One of the things I got out of BlogWorld was the social media tools available and more of an idea about how they work. I’ve been playing with Twitter over the last couple of weeks, it’s been rather interesting learning how this tool works, and I’ve enjoyed dipping in and out of the conversations.
So what have I discovered?
# (hashtags) are the twitter equivalent of themed discussion rooms. It makes tweets searchable and allows me to find what I’m interested in. If I am after Sounders news, search by “#sounders” and I really do get the most up to date rumours and news from some people I follow and trust in the Sounders supporters community.
There is another benefit of hashtags, I don’t have to follow the conversation in real time. I can wander off, do something else and know I can a pick up the same conversation later.
Which brings me neatly to the second thing I really like, the speed of reporting. My twitter feed told me that Kim Il Jong had died before either the BBC or CNN were reporting it. Even the most up to date and plugged in news service would struggle to beat Twitter in the speed of delivery.
Feeling into the speed of sharing is the quality. Twitter is about sharing information. Maybe just the people I follow, but no one talks about what they had for breakfast. Because no one is really interested in that. A lot of the information sharing is in the form of links. It’s not just news either, there is a lot of wonderfully entertaining ways to waste time, and people love to share them.
If something interests me I’ll so a search, and there is what I’m looking for, or more typically links to what I’m looking for. Not only does it report news quickly, but it is also very effective in aggregating that news. The more re-tweets and shares a link has, typically the higher the quality of the information.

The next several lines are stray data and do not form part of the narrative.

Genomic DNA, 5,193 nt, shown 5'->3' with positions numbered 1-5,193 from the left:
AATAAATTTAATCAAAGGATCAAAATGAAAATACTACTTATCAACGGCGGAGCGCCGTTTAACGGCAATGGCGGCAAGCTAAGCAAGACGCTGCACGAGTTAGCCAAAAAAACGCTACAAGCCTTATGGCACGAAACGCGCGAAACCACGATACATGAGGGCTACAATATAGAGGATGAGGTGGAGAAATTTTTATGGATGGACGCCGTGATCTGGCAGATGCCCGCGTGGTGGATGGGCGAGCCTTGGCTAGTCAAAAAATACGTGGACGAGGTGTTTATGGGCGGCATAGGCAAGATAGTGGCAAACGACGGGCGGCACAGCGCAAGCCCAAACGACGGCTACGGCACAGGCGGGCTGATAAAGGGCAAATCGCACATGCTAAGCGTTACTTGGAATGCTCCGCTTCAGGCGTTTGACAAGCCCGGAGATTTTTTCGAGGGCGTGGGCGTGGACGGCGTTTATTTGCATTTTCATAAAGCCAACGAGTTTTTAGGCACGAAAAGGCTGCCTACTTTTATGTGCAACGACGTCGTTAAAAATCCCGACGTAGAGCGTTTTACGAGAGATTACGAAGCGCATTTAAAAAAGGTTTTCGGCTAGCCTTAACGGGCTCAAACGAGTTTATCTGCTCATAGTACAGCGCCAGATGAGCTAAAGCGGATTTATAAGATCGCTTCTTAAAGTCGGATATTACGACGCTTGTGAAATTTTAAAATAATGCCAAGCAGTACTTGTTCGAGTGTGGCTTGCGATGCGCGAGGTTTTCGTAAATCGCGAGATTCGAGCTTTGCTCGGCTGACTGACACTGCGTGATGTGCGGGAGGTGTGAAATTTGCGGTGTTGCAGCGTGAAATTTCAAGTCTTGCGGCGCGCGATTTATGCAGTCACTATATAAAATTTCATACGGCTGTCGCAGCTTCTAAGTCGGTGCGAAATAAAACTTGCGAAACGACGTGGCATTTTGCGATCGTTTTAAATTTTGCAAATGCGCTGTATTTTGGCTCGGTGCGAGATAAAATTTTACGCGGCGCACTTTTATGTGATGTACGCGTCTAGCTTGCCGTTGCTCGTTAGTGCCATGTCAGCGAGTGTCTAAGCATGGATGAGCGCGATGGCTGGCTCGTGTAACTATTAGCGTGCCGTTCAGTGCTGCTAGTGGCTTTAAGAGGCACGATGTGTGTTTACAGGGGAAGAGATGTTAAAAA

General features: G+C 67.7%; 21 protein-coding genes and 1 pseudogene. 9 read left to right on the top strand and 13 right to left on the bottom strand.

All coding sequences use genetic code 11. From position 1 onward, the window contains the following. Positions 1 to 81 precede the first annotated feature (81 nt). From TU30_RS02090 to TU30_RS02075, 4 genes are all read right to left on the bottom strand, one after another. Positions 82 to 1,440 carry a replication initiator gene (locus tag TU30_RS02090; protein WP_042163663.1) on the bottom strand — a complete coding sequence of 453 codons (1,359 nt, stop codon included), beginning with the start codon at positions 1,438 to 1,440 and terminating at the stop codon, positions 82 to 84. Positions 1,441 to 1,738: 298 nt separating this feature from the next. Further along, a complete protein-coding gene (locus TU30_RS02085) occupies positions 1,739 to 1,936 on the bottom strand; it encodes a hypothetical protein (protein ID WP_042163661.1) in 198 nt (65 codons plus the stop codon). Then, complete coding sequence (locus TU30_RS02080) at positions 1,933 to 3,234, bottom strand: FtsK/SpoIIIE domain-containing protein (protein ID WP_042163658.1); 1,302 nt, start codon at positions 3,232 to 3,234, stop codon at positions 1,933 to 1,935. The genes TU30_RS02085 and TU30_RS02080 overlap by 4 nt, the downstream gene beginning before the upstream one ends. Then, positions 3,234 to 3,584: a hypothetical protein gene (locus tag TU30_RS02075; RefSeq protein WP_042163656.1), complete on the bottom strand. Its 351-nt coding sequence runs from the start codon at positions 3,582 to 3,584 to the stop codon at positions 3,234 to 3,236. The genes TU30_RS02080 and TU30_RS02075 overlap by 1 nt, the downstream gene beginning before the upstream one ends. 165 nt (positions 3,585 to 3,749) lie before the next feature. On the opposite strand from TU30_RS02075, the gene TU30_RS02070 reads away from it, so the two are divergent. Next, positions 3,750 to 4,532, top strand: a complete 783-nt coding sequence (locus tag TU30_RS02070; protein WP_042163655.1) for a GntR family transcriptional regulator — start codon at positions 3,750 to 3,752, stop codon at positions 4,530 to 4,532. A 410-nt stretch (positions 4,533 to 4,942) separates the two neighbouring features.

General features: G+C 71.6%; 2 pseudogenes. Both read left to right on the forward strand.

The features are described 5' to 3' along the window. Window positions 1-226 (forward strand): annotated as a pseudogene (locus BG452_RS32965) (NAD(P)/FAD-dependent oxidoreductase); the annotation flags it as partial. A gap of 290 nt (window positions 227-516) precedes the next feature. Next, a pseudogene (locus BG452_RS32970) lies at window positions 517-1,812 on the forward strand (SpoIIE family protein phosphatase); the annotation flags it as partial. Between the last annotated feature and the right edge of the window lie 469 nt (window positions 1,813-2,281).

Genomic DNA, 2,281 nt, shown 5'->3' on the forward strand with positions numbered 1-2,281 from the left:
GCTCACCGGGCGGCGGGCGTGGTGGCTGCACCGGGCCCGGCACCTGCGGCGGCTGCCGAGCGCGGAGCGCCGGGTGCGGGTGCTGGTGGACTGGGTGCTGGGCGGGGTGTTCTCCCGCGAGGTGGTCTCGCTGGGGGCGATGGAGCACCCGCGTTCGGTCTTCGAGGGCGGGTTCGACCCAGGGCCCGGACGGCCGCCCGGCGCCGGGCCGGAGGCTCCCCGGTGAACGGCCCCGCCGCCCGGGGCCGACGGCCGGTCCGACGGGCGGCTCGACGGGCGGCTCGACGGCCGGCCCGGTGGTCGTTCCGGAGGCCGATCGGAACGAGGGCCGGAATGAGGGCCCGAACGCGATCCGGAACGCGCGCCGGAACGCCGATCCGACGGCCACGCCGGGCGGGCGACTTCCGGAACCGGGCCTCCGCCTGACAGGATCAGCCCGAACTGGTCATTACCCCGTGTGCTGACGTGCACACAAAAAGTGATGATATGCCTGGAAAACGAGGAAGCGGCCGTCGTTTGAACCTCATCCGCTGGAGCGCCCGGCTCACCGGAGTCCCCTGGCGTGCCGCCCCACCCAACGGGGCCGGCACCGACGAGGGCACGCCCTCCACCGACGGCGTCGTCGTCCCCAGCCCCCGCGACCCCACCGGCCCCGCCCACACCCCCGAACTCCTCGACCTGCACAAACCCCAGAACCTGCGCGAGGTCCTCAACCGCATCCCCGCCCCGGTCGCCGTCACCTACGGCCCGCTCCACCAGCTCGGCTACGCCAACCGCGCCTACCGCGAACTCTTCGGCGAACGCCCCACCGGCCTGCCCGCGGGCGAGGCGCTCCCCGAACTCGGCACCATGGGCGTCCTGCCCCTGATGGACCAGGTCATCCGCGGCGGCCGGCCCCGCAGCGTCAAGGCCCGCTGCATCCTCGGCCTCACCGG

The flip side of this easy sharing is that this is the Wild West, there is no verification of what’s being said. A link to a blog post doesn’t give any real authority to a post. The author gives that link, tweet or post credibility, Twitter does not.
The last thing for now is that it’s made me more aware of what I write. I only have 140 characters and couple of seconds to share my message. I don’t exactly agonize over what I’m writing, but always have to read it over, shorten, revise and refine. I think it’s making me a better writer, it’s certainly a skill that will translate to my PowerPoint pitches at work.
I’ve had a twitter account for a while (@davekean if you are interested), but never really understood how it works. These are my first thoughts after really trying to understand what it does, and more importantly where it adds value as a social media tool for me.